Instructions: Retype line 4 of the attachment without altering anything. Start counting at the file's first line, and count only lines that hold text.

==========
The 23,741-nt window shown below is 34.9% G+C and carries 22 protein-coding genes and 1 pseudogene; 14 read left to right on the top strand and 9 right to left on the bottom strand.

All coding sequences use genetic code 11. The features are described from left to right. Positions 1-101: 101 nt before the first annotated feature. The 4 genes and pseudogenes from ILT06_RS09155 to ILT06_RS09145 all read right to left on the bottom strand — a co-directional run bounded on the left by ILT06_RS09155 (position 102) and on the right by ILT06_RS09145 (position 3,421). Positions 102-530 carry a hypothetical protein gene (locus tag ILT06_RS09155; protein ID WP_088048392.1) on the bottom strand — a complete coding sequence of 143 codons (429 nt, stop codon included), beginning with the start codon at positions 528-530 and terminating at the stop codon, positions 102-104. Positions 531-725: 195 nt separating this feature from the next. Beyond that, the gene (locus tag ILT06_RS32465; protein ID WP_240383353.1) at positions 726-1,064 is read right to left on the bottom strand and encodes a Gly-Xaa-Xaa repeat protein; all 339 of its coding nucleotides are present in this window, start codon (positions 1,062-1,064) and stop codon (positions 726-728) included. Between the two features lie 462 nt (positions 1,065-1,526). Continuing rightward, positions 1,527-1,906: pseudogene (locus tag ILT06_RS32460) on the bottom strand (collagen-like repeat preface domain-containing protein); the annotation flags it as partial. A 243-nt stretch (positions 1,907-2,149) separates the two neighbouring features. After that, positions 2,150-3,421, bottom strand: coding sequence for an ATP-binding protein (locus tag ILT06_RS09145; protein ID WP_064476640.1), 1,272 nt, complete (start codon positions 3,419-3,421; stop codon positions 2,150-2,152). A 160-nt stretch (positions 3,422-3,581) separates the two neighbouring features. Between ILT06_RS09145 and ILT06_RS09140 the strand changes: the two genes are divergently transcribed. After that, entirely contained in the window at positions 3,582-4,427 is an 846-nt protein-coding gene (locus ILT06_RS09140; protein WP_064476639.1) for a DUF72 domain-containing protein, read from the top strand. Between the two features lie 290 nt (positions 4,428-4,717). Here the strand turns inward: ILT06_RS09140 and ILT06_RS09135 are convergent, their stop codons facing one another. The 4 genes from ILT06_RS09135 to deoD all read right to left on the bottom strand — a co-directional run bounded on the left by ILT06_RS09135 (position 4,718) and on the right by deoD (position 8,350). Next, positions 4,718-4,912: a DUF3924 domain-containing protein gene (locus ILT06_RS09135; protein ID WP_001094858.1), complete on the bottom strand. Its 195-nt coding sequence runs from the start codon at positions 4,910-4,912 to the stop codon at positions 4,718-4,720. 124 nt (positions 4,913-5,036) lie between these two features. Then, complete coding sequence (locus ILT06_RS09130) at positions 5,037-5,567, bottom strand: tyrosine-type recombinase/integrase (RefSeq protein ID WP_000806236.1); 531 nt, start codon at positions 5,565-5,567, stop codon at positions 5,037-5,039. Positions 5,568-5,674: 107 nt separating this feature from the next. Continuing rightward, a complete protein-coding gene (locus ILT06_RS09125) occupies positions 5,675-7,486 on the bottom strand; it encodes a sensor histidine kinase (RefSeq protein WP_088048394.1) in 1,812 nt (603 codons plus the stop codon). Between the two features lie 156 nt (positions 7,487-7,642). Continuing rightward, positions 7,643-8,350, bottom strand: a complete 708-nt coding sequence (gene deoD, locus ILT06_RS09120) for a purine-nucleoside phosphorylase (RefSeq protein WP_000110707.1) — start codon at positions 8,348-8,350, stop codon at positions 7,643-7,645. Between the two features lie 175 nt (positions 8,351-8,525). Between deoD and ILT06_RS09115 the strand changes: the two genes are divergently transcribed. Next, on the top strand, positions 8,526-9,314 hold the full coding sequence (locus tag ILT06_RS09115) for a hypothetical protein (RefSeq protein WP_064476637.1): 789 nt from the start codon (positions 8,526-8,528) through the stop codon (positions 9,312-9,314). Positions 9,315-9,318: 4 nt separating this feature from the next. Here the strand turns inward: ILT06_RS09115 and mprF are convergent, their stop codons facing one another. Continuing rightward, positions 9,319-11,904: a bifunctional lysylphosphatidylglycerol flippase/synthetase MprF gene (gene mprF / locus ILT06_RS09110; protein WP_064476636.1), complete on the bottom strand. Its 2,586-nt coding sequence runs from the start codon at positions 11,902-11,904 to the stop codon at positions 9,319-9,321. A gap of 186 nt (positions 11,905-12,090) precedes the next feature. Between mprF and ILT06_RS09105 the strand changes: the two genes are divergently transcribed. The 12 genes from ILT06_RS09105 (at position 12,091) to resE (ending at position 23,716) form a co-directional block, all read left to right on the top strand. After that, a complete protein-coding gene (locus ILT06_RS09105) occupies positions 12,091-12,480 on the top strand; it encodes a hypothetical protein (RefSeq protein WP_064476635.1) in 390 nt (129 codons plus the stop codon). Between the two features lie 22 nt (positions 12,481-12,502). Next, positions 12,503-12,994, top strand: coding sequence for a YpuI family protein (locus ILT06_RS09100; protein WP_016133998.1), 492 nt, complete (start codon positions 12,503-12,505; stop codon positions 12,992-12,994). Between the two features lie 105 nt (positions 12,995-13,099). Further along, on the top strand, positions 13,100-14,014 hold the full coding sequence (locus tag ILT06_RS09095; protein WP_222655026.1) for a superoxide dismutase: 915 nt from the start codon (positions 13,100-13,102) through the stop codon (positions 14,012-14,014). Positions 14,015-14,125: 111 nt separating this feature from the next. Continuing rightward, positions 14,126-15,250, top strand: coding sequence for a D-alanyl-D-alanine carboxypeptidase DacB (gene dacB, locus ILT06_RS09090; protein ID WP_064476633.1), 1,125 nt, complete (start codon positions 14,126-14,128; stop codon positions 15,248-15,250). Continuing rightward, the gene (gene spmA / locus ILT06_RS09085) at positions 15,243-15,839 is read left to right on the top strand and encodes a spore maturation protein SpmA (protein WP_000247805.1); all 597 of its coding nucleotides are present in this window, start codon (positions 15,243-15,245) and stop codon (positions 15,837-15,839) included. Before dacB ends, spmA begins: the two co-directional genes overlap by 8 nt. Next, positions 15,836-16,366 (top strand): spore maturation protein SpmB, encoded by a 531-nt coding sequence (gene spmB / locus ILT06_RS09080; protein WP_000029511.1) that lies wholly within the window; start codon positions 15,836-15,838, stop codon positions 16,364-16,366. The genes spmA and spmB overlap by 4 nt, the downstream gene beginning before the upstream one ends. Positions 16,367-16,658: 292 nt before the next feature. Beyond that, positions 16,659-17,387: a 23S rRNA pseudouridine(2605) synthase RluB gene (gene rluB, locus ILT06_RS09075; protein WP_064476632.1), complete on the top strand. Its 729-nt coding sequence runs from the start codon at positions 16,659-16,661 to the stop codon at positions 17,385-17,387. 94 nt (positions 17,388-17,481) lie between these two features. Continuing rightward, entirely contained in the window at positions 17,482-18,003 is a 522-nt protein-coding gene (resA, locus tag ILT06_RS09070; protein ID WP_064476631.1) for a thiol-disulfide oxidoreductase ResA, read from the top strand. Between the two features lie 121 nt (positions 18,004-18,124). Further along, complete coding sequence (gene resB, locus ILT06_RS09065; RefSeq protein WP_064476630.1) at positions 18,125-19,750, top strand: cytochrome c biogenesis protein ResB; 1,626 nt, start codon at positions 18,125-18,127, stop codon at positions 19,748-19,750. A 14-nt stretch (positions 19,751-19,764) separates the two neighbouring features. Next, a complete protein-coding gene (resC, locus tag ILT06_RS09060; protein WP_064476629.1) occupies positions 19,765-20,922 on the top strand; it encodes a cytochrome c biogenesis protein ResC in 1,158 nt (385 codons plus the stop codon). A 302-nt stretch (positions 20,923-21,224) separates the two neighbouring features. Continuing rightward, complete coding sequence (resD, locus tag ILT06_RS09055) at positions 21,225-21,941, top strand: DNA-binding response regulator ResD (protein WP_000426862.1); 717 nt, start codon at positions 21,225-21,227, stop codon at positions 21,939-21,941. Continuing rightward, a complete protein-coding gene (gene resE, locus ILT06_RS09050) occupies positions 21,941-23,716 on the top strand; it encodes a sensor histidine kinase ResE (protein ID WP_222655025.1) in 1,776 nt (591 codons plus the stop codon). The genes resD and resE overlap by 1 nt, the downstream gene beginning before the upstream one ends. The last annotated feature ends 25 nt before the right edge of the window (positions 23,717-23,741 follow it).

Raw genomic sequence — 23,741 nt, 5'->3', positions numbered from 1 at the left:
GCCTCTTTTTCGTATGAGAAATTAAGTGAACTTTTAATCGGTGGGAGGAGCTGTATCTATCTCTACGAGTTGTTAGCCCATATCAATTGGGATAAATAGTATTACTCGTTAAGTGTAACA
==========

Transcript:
GCCTCTTTTTCGTATGAGAAATTAAGTGAACTTTTAATCGGTGGGAGGAGCTGTATCTATCTCTACGAGTTGTTAGCCCATATCAATTGGGATAAATAGTATTACTCGTTAAGTGTAACA